“Yeah, it’s a real challenge,” said Dr Bryan as he scrolled through the Rotten Tomatoes page of The Act. “The main symptom in Munchausen is falsifying or misrepresenting symptoms of illness to get attention. So when my patient, M.P., presented exactly like this, I thought she probably had Munchausen. But then I thought, dude, what is she’s faking Munchausen to get even more attention?”
“It’s true, people do sometimes exaggerate and even invent symptoms,” said Dr. Bryan’s colleague, Dr. Brian Kile, who describes himself as a general practitioner, keto scholar, and hopeful Joe Rogan guest. “A patient came into my office recently presenting with missed periods, bloating, and acne. Like really? An appointment for just that? Seems like she just wanted a little attention from Dr. Kile!”
The American Medical Society held an emergency session last week to discuss Dr. Bryan’s case. One side of the medical community posits that faking Munchausen follows the “negative times a negative” or “cancelling out” framework, like when you read Johnathan Franzen but earnestly vote for the Green Party.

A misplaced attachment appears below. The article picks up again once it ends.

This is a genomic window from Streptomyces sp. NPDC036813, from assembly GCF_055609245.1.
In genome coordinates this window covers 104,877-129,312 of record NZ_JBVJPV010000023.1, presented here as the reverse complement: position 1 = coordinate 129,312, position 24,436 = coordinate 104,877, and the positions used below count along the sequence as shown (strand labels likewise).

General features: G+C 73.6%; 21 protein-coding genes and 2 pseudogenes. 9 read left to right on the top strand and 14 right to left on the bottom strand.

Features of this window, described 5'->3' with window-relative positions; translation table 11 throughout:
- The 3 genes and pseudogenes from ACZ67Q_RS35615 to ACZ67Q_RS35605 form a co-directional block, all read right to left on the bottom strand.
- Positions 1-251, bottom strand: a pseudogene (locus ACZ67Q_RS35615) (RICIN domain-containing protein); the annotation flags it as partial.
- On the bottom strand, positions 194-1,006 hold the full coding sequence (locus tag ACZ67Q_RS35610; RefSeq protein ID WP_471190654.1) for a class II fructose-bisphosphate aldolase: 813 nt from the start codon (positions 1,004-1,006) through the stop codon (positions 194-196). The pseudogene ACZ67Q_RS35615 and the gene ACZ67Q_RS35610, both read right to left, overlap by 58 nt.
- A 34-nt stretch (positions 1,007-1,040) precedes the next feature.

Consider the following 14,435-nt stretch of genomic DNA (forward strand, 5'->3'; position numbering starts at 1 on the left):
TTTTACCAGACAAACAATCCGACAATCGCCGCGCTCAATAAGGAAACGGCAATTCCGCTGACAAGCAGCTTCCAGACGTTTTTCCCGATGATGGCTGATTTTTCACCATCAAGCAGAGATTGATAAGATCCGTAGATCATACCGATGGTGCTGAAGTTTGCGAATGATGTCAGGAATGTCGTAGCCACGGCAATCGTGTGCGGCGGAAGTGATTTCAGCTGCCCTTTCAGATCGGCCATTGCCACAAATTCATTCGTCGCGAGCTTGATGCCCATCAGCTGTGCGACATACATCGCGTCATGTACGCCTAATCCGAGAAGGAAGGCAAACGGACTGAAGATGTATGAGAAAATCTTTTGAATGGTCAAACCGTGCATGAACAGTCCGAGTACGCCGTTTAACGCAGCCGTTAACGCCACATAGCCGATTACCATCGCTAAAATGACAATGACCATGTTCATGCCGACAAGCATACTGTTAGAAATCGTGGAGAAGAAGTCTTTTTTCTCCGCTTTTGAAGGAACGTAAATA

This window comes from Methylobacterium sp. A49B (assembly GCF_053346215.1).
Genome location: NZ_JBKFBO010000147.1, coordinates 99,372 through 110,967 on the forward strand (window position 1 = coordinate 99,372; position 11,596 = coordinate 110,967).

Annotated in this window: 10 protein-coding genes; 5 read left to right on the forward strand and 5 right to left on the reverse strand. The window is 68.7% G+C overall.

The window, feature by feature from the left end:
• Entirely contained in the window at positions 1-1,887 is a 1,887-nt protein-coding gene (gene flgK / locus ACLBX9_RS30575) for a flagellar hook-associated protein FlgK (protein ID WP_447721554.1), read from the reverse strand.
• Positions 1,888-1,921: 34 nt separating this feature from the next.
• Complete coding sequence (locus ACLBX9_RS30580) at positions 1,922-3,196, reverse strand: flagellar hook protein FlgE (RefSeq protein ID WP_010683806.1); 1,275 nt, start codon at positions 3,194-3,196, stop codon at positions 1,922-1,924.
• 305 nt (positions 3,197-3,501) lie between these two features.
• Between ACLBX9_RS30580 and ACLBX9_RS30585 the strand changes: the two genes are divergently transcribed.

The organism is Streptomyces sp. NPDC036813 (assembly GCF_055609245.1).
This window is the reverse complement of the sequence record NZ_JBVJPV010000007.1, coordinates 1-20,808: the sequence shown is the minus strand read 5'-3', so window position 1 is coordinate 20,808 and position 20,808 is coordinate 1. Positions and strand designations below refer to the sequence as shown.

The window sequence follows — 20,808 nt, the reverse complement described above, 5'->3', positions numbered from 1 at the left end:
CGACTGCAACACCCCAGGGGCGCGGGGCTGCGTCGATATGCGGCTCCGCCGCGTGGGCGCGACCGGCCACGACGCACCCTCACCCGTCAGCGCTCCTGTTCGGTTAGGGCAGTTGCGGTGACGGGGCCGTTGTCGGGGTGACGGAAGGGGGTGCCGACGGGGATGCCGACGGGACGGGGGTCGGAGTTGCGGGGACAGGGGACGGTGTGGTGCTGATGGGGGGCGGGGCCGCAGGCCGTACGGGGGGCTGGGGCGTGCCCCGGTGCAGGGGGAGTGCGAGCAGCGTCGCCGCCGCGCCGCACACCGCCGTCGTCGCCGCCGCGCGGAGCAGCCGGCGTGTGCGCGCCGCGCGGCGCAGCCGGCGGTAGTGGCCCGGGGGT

Younger physicians tend to side with the exponential paradigm, stating that people faking Munchausen actually have a type of super Munchausen that requires extensive treatment and 2-3 seasons of their own reality show.
A small subsection of doctors think it’s truly nothing but to come back in two weeks if it’s not gone. The Journal of American Medical Science will release their final guidelines next week.
As for Dr. Bryan’s patient, M.P., she’s been cooperating completely in the psychiatric tests suggested by the community. “I didn’t really think I had Munchausen but I guess maybe I do? Dr. B told me not to self diagnose,” M.P. said. “I came to the doctor for the first time in a few years because I think I have endometriosis or maybe PCOS. I’d honestly just love an ultrasound if possible.”